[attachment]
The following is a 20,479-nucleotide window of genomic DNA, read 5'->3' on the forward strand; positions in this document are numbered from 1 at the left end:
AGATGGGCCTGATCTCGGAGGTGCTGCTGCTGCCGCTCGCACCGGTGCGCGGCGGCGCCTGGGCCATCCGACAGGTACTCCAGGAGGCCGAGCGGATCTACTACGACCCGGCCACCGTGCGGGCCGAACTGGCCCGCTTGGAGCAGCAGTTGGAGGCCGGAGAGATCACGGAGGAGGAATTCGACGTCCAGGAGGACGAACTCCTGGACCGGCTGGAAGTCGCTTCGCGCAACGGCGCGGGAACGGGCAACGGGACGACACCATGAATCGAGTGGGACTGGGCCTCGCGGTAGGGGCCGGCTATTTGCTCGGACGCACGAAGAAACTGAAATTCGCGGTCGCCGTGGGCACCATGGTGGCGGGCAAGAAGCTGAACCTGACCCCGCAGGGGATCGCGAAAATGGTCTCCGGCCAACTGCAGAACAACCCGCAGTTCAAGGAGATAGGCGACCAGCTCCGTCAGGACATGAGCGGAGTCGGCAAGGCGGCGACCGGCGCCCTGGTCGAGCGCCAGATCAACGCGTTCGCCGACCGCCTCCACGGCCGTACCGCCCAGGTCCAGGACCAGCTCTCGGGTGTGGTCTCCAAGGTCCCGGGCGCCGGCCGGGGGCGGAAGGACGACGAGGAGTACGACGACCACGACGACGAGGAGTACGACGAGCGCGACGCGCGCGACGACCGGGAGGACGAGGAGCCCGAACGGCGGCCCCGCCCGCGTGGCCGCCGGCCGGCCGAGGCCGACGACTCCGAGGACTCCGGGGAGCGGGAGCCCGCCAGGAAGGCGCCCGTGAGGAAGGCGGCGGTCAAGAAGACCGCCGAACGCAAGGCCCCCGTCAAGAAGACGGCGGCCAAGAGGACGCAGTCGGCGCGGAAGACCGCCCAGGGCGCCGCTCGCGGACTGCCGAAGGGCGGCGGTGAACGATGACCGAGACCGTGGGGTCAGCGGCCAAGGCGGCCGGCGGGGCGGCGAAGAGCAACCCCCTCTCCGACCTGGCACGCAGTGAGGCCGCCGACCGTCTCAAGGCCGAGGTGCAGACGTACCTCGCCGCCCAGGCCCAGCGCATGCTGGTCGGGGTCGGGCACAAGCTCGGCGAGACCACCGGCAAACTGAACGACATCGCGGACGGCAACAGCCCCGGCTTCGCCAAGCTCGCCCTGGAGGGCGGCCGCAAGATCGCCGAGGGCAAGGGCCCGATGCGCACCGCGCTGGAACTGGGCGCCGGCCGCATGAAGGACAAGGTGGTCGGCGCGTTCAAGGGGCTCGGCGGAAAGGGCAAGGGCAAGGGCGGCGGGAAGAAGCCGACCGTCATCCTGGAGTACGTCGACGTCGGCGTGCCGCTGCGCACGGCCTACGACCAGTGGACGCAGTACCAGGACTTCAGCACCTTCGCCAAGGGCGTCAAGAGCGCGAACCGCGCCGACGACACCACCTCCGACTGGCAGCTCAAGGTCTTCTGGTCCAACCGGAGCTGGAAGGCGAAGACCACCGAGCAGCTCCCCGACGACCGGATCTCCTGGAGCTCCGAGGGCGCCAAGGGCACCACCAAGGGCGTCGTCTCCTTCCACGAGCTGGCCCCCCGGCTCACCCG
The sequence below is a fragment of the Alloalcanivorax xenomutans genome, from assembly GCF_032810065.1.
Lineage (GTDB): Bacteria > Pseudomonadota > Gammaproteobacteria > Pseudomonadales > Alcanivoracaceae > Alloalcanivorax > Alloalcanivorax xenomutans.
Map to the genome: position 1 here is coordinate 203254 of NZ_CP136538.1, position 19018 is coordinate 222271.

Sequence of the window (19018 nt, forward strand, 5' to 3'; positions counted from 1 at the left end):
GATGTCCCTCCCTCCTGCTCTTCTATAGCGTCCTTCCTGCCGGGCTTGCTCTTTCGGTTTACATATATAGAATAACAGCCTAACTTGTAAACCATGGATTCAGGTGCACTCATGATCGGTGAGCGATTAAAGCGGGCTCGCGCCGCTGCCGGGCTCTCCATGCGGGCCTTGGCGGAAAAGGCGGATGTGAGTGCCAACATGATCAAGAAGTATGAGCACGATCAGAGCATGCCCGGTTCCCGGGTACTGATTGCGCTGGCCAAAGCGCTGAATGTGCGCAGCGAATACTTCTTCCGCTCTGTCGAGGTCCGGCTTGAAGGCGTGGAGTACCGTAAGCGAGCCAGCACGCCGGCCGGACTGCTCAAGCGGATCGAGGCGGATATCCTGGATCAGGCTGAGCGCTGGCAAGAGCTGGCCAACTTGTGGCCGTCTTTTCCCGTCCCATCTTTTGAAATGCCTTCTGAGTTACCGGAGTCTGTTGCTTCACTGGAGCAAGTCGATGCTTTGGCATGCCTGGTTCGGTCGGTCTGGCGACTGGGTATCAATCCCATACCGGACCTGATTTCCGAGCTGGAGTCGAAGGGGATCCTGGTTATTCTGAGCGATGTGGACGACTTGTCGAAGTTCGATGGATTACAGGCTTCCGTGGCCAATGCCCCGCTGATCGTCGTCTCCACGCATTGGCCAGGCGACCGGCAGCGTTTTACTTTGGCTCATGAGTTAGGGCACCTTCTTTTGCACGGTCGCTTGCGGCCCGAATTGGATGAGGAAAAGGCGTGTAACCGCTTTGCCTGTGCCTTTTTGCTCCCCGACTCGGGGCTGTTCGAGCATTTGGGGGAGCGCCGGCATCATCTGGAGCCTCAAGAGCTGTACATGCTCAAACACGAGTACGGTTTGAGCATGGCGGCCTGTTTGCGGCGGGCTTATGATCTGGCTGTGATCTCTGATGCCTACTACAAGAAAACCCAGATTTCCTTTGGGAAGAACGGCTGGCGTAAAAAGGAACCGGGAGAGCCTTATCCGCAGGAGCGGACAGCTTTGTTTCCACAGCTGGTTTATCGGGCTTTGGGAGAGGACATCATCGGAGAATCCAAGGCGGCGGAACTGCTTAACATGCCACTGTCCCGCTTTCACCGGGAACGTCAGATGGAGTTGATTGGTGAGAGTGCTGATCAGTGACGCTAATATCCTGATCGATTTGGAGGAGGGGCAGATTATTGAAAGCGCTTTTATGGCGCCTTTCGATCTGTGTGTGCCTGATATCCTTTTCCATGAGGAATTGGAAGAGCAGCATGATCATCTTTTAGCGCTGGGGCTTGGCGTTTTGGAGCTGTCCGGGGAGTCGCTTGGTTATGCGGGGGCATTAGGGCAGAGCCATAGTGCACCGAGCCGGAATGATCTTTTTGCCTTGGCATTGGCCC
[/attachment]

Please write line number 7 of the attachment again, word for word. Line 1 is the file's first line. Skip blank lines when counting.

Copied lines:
GATGTCCCTCCCTCCTGCTCTTCTATAGCGTCCTTCCTGCCGGGCTTGCTCTTTCGGTTTACATATATAGAATAACAGCCTAACTTGTAAACCATGGATTCAGGTGCACTCATGATCGGTGAGCGATTAAAGCGGGCTCGCGCCGCTGCCGGGCTCTCCATGCGGGCCTTGGCGGAAAAGGCGGATGTGAGTGCCAACATGATCAAGAAGTATGAGCACGATCAGAGCATGCCCGGTTCCCGGGTACTGATTGCGCTGGCCAAAGCGCTGAATGTGCGCAGCGAATACTTCTTCCGCTCTGTCGAGGTCCGGCTTGAAGGCGTGGAGTACCGTAAGCGAGCCAGCACGCCGGCCGGACTGCTCAAGCGGATCGAGGCGGATATCCTGGATCAGGCTGAGCGCTGGCAAGAGCTGGCCAACTTGTGGCCGTCTTTTCCCGTCCCATCTTTTGAAATGCCTTCTGAGTTACCGGAGTCTGTTGCTTCACTGGAGCAAGTCGATGCTTTGGCATGCCTGGTTCGGTCGGTCTGGCGACTGGGTATCAATCCCATACCGGACCTGATTTCCGAGCTGGAGTCGAAGGGGATCCTGGTTATTCTGAGCGATGTGGACGACTTGTCGAAGTTCGATGGATTACAGGCTTCCGTGGCCAATGCCCCGCTGATCGTCGTCTCCACGCATTGGCCAGGCGACCGGCAGCGTTTTACTTTGGCTCATGAGTTAGGGCACCTTCTTTTGCACGGTCGCTTGCGGCCCGAATTGGATGAGGAAAAGGCGTGTAACCGCTTTGCCTGTGCCTTTTTGCTCCCCGACTCGGGGCTGTTCGAGCATTTGGGGGAGCGCCGGCATCATCTGGAGCCTCAAGAGCTGTACATGCTCAAACACGAGTACGGTTTGAGCATGGCGGCCTGTTTGCGGCGGGCTTATGATCTGGCTGTGATCTCTGATGCCTACTACAAGAAAACCCAGATTTCCTTTGGGAAGAACGGCTGGCGTAAAAAGGAACCGGGAGAGCCTTATCCGCAGGAGCGGACAGCTTTGTTTCCACAGCTGGTTTATCGGGCTTTGGGAGAGGACATCATCGGAGAATCCAAGGCGGCGGAACTGCTTAACATGCCACTGTCCCGCTTTCACCGGGAACGTCAGATGGAGTTGATTGGTGAGAGTGCTGATCAGTGACGCTAATATCCTGATCGATTTGGAGGAGGGGCAGATTATTGAAAGCGCTTTTATGGCGCCTTTCGATCTGTGTGTGCCTGATATCCTTTTCCATGAGGAATTGGAAGAGCAGCATGATCATCTTTTAGCGCTGGGGCTTGGCGTTTTGGAGCTGTCCGGGGAGTCGCTTGGTTATGCGGGGGCATTAGGGCAGAGCCATAGTGCACCGAGCCGGAATGATCTTTTTGCCTTGGCATTGGCCC